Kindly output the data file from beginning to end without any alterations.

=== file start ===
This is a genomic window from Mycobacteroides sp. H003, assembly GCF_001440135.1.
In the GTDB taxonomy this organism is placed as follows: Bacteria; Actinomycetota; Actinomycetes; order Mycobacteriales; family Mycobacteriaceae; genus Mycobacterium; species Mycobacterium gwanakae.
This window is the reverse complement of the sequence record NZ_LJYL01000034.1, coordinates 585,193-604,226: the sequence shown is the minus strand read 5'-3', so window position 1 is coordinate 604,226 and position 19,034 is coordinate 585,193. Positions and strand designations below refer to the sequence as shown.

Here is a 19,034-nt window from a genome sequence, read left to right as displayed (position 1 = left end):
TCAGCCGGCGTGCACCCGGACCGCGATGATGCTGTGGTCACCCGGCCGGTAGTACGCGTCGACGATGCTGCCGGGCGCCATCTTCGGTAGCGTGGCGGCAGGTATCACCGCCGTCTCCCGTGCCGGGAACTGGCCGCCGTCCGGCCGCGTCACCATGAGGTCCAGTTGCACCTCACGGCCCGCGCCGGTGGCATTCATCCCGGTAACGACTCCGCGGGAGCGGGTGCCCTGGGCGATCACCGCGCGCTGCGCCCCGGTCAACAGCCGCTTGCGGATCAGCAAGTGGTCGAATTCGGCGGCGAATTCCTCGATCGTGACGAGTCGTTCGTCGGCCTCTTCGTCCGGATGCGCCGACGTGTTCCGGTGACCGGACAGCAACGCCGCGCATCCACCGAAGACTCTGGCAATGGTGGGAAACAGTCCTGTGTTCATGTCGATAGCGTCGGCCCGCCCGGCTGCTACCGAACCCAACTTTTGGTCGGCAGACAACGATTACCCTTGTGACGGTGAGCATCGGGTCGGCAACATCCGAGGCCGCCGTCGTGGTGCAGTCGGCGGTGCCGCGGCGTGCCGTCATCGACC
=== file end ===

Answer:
This is a genomic window from Mycobacteroides sp. H003, assembly GCF_001440135.1.
In the GTDB taxonomy this organism is placed as follows: Bacteria; Actinomycetota; Actinomycetes; order Mycobacteriales; family Mycobacteriaceae; genus Mycobacterium; species Mycobacterium gwanakae.
This window is the reverse complement of the sequence record NZ_LJYL01000034.1, coordinates 585,193-604,226: the sequence shown is the minus strand read 5'-3', so window position 1 is coordinate 604,226 and position 19,034 is coordinate 585,193. Positions and strand designations below refer to the sequence as shown.

Here is a 19,034-nt window from a genome sequence, read left to right as displayed (position 1 = left end):
TCAGCCGGCGTGCACCCGGACCGCGATGATGCTGTGGTCACCCGGCCGGTAGTACGCGTCGACGATGCTGCCGGGCGCCATCTTCGGTAGCGTGGCGGCAGGTATCACCGCCGTCTCCCGTGCCGGGAACTGGCCGCCGTCCGGCCGCGTCACCATGAGGTCCAGTTGCACCTCACGGCCCGCGCCGGTGGCATTCATCCCGGTAACGACTCCGCGGGAGCGGGTGCCCTGGGCGATCACCGCGCGCTGCGCCCCGGTCAACAGCCGCTTGCGGATCAGCAAGTGGTCGAATTCGGCGGCGAATTCCTCGATCGTGACGAGTCGTTCGTCGGCCTCTTCGTCCGGATGCGCCGACGTGTTCCGGTGACCGGACAGCAACGCCGCGCATCCACCGAAGACTCTGGCAATGGTGGGAAACAGTCCTGTGTTCATGTCGATAGCGTCGGCCCGCCCGGCTGCTACCGAACCCAACTTTTGGTCGGCAGACAACGATTACCCTTGTGACGGTGAGCATCGGGTCGGCAACATCCGAGGCCGCCGTCGTGGTGCAGTCGGCGGTGCCGCGGCGTGCCGTCATCGACC